EUFAULA, Ala. (WRBL) – Healthcare workers have been on the frontlines of this pandemic for over a year, and the resurgence of COVID cases is taking an emotional toll on these caregivers. MainStreet Family Care in Eufaula is working to make sure their employees feel supported.

Mental health professionals describe burnout as physical, mental and emotional exhaustion that is a result of persistent exposure to an emotionally demanding trigger. In the case of healthcare workers, that emotionally demanding trigger is working on the frontlines of COVID-19. 

In the thick of the pandemic, the country celebrated healthcare workers with rounds of applause, and phrases like “health care heroes” and “frontline warriors.” Now America’s healthcare workers are in crisis as E.R.s and I.C.U.s are feeling eerily similar to the peak of the pandemic. Developmental and Biological Psychologist Dr. Diana Riser says this jump in hospitalizations has emotional consequences for frontline workers. 

“It can lead, particularly for those in caregiving professions, for them to experience an empathy overload where they cannot empathize any more,” Riser said. “You see a lot of news lately about how doctors are just exhausted… because they’ve been doing so much, they’ve been asking the community to help for so long and it’s still going on.”

Alabama still has one of the lowest vaccination rates in the country with 37% of its population fully vaccinated. At Mainstreet Family Care in Eufaula, COVID patient intake is higher now than it was a year ago. They’ve taken operational steps such as piloting an online registration system to limit patient intake, but they’ve also prioritized internal appreciation events to keep morale up. 

“A couple of weeks ago on Thursday, Friday and Saturday, all of our clinics shut down for half a day. We gave all of our employees a paid half day off just again to spend time with family, catch up, to catch their breath because we know that it is hard,” Betsy Stewart, Chief Sales and Marketing Officer for MainStreet Eufaula said. “We know that they are busting it every day to be healthcare heroes in these communities.”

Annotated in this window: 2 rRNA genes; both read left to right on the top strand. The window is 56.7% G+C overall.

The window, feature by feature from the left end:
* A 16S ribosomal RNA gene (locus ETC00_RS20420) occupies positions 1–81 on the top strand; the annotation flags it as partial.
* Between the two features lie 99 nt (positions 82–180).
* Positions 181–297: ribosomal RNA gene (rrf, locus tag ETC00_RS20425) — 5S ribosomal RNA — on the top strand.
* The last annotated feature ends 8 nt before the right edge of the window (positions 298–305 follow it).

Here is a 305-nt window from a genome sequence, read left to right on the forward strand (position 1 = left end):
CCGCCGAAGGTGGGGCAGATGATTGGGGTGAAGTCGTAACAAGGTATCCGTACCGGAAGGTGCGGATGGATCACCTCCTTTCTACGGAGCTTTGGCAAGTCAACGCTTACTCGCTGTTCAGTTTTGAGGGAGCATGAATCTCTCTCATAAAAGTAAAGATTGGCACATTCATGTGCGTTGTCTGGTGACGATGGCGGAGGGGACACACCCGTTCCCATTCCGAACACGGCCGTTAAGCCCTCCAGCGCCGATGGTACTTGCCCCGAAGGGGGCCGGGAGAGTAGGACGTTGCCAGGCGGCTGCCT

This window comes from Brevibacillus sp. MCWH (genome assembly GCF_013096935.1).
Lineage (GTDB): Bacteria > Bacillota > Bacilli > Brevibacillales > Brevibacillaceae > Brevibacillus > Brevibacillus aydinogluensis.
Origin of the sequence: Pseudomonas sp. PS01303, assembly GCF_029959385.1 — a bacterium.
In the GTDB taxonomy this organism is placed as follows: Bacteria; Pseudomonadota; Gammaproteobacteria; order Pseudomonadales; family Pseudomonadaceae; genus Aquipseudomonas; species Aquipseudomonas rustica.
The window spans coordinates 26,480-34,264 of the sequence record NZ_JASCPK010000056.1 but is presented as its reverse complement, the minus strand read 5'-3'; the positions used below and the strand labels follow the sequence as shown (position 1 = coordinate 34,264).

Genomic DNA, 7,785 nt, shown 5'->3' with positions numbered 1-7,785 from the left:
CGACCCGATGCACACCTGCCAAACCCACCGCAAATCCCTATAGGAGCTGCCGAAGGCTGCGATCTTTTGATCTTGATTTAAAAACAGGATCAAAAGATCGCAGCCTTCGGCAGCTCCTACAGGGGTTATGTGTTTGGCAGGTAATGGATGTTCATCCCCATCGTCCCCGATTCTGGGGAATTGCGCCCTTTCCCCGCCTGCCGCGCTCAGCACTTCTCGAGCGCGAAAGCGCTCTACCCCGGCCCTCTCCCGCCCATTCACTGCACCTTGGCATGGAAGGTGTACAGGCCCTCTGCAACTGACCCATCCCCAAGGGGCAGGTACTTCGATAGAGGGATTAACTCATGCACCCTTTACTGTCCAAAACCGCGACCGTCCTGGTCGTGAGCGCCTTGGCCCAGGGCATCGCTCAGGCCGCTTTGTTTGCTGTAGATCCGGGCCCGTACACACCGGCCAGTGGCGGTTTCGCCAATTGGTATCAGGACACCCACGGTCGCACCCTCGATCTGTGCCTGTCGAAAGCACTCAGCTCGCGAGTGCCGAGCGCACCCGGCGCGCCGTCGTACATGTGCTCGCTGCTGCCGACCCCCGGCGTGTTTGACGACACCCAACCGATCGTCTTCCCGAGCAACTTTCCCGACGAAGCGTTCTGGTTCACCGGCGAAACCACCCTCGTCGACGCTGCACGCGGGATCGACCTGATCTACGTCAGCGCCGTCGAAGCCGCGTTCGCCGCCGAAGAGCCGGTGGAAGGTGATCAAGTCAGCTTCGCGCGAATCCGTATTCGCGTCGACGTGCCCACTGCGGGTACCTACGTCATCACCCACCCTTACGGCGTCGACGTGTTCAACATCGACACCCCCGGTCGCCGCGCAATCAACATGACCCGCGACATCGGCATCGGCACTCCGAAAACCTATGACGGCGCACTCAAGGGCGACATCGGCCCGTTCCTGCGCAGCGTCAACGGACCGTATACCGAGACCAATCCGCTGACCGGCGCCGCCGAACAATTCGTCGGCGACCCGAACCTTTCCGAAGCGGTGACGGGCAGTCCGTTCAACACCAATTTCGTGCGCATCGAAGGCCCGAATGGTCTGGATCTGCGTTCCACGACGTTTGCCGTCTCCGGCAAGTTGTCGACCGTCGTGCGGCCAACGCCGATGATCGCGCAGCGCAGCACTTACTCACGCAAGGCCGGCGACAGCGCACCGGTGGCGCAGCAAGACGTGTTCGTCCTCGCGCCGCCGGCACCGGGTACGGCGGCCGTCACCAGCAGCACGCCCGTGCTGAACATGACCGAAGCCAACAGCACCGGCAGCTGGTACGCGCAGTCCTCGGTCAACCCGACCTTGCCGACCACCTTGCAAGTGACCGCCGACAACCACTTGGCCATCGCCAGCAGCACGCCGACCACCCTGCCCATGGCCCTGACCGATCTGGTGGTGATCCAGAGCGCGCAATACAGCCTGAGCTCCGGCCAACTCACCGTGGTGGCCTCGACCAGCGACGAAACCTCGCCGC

The long hours can already be physically and emotionally demanding, but these workers also are also dealing with the added pressures of dealing with upset patients. 

“It’s important to prioritize that self-care time and know that you can’t pour from an empty pitcher, so you can’t give to others if you’re burnt out and exhausted yourself,” Riser said. 

MainStreet Eufaula has put a system in place to be as transparent as possible with patients on what time they will be seen. With that, it can be disheartening for staff to be spat on, yelled at and cursed at when they don’t meet the speedy expectations of their patients. 

“I think it’s the long hours, and it’s also just sometimes dealing with patients who certainly have expectations of being in and out within an hour,” Stewart said.  “Even with our system that allows for them to wait from home, they may not realize our clinic has a capacity with our basic staffing model to see about 50 patients a day. We may have 50 patients register by 10-11 a.m. and it takes us all day to see those patients.” 

The politicization of mask mandates and ignored pleas for vaccinations can bring added stressors beyond the workplace. 

“I think burnout is particularly hard for healthcare workers right now because right now when they try to go into the everyday world, they see community members not wearing their masks, boldly anti-vaccination and really doing any physical distancing,” Riser said. “It can make it hard for routine selfcare to feel like self care when everywhere around you it feels like maybe people aren’t doing their best.”

When the dust settles, the most important thing is for these workers to work in an environment that can support their mental health. As Betsy Stewart from Mainstreet Eufaula says, these workers are making sacrifices to keep our communities safe and, for patients, a bit of bedside manner and kindness can go a long way to support these healthcare heroes.